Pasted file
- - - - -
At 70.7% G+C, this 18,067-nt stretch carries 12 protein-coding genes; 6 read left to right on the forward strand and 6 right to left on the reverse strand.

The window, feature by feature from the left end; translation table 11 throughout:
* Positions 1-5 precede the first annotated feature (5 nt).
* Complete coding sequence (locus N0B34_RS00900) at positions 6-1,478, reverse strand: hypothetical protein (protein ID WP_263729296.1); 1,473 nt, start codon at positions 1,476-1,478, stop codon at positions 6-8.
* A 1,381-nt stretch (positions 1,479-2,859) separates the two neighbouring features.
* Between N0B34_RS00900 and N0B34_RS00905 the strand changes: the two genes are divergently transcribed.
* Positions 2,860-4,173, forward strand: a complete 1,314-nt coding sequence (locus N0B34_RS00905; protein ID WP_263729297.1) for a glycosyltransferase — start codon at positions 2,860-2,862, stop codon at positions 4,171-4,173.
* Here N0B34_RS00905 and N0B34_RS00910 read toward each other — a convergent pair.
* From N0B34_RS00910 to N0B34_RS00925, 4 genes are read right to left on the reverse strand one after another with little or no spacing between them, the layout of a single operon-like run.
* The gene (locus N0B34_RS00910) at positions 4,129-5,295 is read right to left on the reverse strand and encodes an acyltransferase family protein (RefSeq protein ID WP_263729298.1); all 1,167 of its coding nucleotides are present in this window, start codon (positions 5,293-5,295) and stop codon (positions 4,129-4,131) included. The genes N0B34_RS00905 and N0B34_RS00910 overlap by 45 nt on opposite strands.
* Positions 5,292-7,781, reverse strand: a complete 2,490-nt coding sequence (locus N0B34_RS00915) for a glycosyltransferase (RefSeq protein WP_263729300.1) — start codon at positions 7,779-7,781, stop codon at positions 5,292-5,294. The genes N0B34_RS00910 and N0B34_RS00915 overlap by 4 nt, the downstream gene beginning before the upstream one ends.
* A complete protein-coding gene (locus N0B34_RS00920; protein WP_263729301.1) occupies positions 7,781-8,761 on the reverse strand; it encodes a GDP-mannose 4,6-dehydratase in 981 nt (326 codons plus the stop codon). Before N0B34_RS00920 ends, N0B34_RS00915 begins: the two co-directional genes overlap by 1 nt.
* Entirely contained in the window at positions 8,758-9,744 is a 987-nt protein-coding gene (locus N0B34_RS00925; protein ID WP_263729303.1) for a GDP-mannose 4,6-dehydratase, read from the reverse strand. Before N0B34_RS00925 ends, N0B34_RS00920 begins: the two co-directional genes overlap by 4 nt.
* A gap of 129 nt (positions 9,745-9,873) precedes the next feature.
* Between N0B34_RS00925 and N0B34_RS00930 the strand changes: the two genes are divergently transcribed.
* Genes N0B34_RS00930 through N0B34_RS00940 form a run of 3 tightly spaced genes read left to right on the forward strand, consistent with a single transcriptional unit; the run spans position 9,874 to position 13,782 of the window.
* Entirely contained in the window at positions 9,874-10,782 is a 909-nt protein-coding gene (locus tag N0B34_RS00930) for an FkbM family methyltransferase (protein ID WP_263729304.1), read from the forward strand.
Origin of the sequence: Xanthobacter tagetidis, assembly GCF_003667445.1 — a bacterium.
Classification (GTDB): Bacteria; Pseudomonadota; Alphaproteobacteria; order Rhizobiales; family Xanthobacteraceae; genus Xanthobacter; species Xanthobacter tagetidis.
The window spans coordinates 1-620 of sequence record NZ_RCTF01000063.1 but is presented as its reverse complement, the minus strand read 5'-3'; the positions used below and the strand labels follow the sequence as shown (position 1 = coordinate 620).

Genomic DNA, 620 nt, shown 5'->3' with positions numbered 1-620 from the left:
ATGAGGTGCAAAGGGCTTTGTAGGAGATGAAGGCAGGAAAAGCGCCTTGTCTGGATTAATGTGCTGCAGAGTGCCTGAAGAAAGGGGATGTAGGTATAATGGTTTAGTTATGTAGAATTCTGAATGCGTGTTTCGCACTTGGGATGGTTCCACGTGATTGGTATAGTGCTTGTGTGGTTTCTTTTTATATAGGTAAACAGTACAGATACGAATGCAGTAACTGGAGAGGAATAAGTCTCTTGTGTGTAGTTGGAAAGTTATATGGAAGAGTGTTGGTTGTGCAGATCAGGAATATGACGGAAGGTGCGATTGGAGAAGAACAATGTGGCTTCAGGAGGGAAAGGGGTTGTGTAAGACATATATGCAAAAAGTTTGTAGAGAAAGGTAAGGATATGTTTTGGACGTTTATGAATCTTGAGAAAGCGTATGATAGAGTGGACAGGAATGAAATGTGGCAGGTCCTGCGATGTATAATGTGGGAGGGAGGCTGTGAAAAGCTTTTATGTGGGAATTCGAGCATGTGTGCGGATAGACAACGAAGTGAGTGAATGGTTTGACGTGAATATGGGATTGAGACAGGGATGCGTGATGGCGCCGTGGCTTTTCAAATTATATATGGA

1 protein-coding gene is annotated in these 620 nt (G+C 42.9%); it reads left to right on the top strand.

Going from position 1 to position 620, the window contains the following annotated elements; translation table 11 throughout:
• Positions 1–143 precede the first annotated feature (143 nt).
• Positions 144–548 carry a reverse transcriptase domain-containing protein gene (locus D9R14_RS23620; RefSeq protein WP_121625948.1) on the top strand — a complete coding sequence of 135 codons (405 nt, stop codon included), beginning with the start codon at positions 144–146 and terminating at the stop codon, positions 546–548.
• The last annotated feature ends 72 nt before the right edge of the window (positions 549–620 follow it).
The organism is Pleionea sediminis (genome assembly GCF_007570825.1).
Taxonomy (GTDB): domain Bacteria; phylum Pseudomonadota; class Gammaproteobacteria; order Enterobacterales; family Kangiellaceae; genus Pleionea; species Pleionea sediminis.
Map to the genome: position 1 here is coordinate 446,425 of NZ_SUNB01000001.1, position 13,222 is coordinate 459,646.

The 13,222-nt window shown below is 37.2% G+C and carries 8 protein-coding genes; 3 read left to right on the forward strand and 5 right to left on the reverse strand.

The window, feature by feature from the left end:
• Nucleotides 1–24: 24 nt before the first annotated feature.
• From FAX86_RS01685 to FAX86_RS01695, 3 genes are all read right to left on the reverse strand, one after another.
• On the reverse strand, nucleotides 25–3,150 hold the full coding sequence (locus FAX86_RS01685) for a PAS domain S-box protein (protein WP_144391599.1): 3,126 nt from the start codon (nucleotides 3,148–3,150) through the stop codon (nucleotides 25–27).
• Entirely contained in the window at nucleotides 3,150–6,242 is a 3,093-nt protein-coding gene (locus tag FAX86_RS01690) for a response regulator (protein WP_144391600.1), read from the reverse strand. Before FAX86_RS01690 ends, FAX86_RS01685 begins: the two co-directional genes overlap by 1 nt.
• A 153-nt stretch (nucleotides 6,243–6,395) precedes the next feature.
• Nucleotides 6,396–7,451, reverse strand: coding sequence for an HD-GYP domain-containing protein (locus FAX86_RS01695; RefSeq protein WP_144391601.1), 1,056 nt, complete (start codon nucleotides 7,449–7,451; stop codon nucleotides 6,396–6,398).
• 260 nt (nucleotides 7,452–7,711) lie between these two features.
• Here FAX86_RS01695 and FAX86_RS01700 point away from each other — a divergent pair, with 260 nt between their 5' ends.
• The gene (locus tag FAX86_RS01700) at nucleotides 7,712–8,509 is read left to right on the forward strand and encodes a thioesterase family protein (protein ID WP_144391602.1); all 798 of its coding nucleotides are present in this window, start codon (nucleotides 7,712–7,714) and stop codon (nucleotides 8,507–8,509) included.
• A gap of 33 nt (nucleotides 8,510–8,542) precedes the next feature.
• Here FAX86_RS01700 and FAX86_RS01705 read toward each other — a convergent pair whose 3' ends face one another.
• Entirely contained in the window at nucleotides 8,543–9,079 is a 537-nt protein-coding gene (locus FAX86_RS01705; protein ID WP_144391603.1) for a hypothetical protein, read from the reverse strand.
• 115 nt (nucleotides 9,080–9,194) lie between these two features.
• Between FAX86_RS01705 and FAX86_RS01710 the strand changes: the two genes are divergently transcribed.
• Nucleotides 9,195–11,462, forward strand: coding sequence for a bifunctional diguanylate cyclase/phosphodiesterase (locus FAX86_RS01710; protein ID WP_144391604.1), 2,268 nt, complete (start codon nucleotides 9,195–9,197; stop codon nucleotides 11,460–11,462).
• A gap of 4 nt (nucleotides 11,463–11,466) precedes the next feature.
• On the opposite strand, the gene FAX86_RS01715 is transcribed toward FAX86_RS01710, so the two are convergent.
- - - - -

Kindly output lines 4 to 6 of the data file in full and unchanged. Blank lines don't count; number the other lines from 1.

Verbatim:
* Complete coding sequence (locus N0B34_RS00900) at positions 6-1,478, reverse strand: hypothetical protein (protein ID WP_263729296.1); 1,473 nt, start codon at positions 1,476-1,478, stop codon at positions 6-8.
* A 1,381-nt stretch (positions 1,479-2,859) separates the two neighbouring features.
* Between N0B34_RS00900 and N0B34_RS00905 the strand changes: the two genes are divergently transcribed.